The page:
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It happens to every lawyer—although hopefully not too often. You propose or quote a fee to a client or prospective client and are greeted with a response such as “I can’t afford it” or “How can you have the nerve to charge that?” When that happens, don’t get angry, or defensive, or cry. It’s all part of a game. Here is how you play it.
There are basically four types of fees: fixed, hourly, contingency or “piece of the deal.” The latter two can have various arrangements, which may involve complex negotiations before the fee is established. Most fee challenges occur with either fixed or hourly arrangements, so let’s focus on them.
Whether you’re writing an extensive proposal or just verbally quoting the fee, there is a process you should follow that will either avoid a challenge to the projected fee or equip you to respond to a challenge. The first step is to sit down with the client to define what he or she wants to accomplish as the result of retaining you. Preparing an estate plan? Drafting an employment agreement? Purchasing a property? Defending a suit for damages?
This discussion will also enable you to determine if the client’s desired result is realistic, legal and ethical. Suing a neighbor for $30,000 because his 10-year-old son tossed a TV into a pond certainly isn’t realistic, or deliberately failing to disclose that a building sits on contaminated ground certainly isn’t legal. So defining what the client wants may do more than just avoid fee challenges later on. It may also reveal that this is a client you don’t want.
At this point it is often wise to ask the clients what they expect the fee could be or what their budget is—it might also save you wasted time. This is desirable whether it’s your Uncle George, who has rarely if ever retained a lawyer, or the general counsel of a major corporation. If the client expects to pay $800 for a contested divorce or has only budgeted $13,000 to defend a patent infringement suit, you should stop right there and educate them otherwise.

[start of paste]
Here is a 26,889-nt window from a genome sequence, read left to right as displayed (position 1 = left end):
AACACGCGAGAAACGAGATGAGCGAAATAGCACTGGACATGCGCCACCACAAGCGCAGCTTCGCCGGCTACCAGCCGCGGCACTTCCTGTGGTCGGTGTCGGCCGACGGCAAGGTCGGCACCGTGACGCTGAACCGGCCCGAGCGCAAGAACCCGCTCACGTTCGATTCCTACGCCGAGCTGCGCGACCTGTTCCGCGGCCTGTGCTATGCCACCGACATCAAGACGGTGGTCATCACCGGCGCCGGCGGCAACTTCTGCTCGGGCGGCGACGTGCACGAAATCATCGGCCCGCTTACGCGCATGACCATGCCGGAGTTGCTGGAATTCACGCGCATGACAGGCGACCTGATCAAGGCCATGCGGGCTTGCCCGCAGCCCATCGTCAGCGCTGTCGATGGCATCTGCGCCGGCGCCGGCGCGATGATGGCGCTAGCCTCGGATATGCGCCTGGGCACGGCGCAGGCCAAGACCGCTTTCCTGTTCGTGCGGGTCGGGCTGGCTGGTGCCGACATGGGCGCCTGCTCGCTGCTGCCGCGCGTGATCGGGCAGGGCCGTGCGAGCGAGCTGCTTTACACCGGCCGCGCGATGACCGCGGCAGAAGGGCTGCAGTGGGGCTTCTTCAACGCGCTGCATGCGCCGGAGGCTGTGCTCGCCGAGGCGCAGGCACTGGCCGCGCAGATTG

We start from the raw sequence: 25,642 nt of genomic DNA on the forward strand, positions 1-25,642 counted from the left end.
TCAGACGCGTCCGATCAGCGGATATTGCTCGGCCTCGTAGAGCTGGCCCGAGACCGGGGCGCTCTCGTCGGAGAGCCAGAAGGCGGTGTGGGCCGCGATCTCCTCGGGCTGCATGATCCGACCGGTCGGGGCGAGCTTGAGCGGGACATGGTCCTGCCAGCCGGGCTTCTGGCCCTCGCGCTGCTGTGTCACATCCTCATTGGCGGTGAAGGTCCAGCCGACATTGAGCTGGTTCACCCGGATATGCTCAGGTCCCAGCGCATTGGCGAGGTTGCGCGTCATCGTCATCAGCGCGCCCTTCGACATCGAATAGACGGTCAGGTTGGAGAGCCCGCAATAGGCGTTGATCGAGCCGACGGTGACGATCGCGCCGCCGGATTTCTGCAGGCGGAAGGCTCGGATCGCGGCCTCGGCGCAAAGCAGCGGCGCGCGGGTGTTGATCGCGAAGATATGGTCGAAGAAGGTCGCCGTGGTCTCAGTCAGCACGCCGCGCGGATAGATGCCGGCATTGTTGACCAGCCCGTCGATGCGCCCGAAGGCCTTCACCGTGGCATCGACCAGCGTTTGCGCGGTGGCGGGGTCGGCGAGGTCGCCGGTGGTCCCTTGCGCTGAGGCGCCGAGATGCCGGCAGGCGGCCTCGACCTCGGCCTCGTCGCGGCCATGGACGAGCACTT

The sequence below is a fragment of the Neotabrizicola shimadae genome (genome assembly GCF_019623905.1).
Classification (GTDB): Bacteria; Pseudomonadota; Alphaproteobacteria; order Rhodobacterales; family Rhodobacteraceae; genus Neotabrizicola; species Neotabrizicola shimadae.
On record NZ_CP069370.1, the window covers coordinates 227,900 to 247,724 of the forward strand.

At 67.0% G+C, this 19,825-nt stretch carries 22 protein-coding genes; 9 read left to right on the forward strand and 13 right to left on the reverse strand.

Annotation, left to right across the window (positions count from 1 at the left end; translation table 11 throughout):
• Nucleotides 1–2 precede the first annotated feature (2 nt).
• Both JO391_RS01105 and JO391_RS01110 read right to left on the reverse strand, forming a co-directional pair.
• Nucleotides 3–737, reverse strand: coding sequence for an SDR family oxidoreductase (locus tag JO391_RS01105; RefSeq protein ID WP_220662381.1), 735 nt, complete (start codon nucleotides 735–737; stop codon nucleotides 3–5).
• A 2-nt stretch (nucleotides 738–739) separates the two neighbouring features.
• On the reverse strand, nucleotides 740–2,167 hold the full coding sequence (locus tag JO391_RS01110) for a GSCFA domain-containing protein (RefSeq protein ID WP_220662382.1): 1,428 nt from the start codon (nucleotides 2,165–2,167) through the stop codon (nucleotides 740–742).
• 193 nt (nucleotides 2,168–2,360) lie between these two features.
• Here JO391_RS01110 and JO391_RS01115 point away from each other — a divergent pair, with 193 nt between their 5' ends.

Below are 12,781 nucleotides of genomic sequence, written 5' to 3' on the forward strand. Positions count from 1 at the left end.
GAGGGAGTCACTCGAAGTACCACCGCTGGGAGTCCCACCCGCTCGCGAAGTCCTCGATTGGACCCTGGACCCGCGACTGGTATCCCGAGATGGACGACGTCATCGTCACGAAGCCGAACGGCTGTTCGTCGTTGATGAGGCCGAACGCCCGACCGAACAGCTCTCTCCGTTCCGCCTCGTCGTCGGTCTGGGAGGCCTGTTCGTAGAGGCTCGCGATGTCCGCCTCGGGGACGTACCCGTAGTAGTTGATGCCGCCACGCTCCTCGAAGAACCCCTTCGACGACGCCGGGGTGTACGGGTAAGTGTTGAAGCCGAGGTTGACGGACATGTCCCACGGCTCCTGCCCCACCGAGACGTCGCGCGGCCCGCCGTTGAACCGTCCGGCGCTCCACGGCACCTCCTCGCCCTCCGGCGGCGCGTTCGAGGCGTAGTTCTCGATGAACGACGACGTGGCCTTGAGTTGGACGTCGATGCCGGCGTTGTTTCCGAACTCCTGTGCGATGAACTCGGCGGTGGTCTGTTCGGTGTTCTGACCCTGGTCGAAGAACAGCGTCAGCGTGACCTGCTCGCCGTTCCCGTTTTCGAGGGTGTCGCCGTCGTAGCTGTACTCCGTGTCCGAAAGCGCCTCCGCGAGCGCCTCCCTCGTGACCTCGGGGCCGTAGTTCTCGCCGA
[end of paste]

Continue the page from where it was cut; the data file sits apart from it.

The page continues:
This is important, whether you’re quoting a fixed fee or proposing on an hourly basis and whether the matter is simple or complex. List every step or task that is required—or might be required—to accomplish the desired result. And I mean every step or task, no matter how small and whether you would handle it yourself or an associate, paralegal or even staff person would handle it. You’ll see why down below.
After listing all the steps or tasks in a written proposal or in a verbal discussion with the client, state the fee. If it’s a fixed or flat fee, do not include hourly rates, whether yours or anyone else’s who would be involved. When the fee is fixed, most clients don’t care about hourly rates. The total fee is all they are interested in. If you are quoting on an hourly basis, consider giving a range, i.e., $8,000 to $8,700. Then give the hourly rates of yourself and any others who may work on the matter.
If the client challenges the fee, you do two things. First, reconfirm the result the client wants or the “product” you will deliver, i.e., an estate plan or employment agreement. Then go down each of the steps you have listed to accomplish the result or produce the product. What you’re doing at this point is, in effect, saying to the client, “Look at everything that I (or we) must do to give you what you want.” To put it another way, “You get all of this for only that [small] amount.”
If the client still balks at the fee, decide if you really want this client—or if you desperately need the fee income. If neither condition exists, politely say that you’d love to serve them but this is what the fee would be. Don’t argue or say something like “My fees are fair and reasonable” or “You obviously don’t know what a good lawyer like me costs.”
If you do want the client or need the fee income, never cut the fee. Instead, requote it!
There are two ways to do this:
Remember, it’s a game. Learn how to play it and you’ll be a winner.
Bob Denney is President of Robert Denney Associates. He and his firm have been providing management and marketing counsel to law firms throughout the United States and parts of Canada for over 30 years.
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I’ve finally figured out why so many lawyers want to know, “But how do I ask for the work?” It’s because the picture they have in their minds is a pretty darn scary one. It's something like this: ...September 3, 2018 0 1 0